mAbxience | Blog

World Biosimilar
Congress Europe 2016

On 14th and 15th November 2016 the 5th World Biosimilar Congress was held in Basel (Switzerland). It addressed subjects like the pre-clinical and clinical development of biosimilars, the extrapolation of indications and interchangeability, prices and discounts, and the implementation of these drugs in the market, among others. Experts from the main pharmaceutical companies and international regulatory agencies participated, with representatives from countries such as the USA, UK, Germany, Italy, Switzerland, France and Spain.


The first point which was dealt with was the commercial development of biosimilars in Europe and their use in clinical practice, with a 44% increase in uptake of these drugs since 2014 being highlighted. It was mentioned that, after 10 years’ experience with biosimilars in Europe without any kind of problem, doctors are more disposed to use them, recognising that treatments can reach more patients. The main world markets were also compared and their main differences shown. For example, the US and European markets differ not only in terms of the definition of biosimilars, but also in terms of their regulatory systems. Another important point was the price of biosimilars, with the advantages we have seen throughout the previous posts being mentioned: a considerable financial savingthe sustainability of healthcare systems and treatments being able to reach more patients.


The quality criteria which the development of biosimilars needs to meet compared to the development of reference drugs were shown. While the main objective of the latter is to determine their clinical effect, for biosimilars it is to determine their similarity, both structural and functional, to the original drugs, in order to achieve indication extrapolation from the reference drugs to the biosimilars. In this sense, the challenges involved in establishing this similarity were shown, bearing in mind the great variability which exists among patients, the chemical differences which affect assessment trials or the variation in the concentrations of drugs between the different production batches. Indication extrapolation in real life and the interchangeability of a reference drug with a biosimilar were also discussed. It was concluded that such changes are possible and that there is no evidence against interchangeability.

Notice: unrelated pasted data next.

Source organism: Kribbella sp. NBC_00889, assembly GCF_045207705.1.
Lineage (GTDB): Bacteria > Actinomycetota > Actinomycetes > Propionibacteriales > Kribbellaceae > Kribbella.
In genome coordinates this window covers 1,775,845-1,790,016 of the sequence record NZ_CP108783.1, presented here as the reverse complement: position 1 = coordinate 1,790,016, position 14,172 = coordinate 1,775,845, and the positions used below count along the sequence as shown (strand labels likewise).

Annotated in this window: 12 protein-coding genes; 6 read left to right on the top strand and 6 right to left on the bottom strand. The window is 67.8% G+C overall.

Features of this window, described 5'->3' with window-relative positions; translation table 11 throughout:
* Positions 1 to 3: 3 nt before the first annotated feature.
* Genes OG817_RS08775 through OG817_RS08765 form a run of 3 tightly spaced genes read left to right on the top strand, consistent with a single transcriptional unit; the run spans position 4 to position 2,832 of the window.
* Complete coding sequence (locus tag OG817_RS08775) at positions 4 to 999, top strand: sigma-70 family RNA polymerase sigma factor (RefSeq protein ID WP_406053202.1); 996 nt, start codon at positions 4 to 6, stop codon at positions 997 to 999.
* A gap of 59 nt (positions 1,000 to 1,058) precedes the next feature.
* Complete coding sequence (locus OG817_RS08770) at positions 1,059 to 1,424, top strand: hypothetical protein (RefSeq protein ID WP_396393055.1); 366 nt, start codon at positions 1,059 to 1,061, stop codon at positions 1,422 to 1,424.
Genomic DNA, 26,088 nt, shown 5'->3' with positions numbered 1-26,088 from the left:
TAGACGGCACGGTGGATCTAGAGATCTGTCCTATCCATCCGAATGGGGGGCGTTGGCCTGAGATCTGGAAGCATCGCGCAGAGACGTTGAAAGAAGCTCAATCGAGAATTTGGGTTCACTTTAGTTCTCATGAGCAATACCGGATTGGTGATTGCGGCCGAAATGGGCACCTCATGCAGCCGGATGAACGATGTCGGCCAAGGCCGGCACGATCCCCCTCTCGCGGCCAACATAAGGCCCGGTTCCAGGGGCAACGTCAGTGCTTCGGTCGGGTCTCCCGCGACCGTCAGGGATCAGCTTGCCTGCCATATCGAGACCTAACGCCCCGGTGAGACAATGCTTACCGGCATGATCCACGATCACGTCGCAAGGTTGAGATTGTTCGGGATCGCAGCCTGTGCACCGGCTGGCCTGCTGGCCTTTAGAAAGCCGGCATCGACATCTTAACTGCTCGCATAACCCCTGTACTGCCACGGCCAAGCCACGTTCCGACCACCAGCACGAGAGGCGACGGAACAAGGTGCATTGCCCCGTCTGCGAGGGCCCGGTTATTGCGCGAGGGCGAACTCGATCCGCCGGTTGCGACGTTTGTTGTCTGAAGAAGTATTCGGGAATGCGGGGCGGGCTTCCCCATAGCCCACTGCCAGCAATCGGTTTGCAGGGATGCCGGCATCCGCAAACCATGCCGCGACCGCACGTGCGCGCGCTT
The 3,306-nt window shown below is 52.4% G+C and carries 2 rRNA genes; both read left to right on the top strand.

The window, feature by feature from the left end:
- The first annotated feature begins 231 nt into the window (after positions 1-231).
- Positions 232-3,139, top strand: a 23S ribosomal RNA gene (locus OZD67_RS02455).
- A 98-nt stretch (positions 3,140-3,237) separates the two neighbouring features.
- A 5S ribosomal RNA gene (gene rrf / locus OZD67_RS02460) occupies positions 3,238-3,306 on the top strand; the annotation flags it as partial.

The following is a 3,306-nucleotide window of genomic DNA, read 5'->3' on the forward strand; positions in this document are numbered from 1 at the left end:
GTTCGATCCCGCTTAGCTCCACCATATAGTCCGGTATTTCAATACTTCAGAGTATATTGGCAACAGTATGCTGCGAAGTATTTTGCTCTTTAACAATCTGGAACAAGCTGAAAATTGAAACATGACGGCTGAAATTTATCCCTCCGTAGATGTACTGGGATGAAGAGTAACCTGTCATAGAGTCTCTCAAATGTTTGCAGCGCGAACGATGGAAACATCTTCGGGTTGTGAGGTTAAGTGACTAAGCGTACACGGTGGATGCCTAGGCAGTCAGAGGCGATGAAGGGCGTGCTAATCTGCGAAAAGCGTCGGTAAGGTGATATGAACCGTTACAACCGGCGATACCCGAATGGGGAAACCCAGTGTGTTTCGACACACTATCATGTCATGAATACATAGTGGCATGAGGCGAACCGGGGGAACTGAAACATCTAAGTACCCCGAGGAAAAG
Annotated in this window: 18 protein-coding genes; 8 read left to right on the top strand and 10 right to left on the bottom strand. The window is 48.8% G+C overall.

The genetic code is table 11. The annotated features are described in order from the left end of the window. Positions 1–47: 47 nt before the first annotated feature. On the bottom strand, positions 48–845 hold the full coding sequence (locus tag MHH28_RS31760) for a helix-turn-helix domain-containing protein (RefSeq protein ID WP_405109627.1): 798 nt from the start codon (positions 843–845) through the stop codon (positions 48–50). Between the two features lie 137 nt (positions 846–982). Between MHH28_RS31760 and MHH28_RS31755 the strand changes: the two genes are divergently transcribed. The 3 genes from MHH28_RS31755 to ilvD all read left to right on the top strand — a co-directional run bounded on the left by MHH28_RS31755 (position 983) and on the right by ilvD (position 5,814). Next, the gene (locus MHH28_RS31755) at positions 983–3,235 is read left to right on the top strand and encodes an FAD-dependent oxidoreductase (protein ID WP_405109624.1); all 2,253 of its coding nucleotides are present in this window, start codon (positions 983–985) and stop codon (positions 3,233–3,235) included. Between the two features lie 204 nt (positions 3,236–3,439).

In another of the presentations, data for biosimilar implementation in the market and changes which have taken place throughout 2016 were given. On this subject, a monitoring study on the safety of biosimilars scheduled to be carried out in the Netherlands was shared with those attending. This study aims to ensure a uniform level of vigilance and so an increase in the implementation of these drugs. The results obtained in the Norwegian Nor-Switch study, which have not yet been published, were also given. This is a randomised, double-blind study whose aim was to assess the effectiveness and safety of two treatment arms: in one arm a reference drug (infliximab) was substituted by its biosimilar and in the other arm treatment with the reference drug was maintained. The results showed that there were no significant differences between the two treatment arms, indicating that the substitution of a reference drug with a biosimilar is possible and safe.


Regarding advances made in 2016, the approval of 3 biosimilars in the USA was highlighted, making a total of 4 in that country. So far in Europe, a total of 23 biosimilars have been approved.


Finally, the situation in the current market was analysed and the mechanisms necessary for improving the implementation of biosimilars were shown: the industry offering better pharmacovigilance, better information with more clarity being provided both to doctors and patients, and patients being placed at the centre of the development of the drugs, improving communication with them.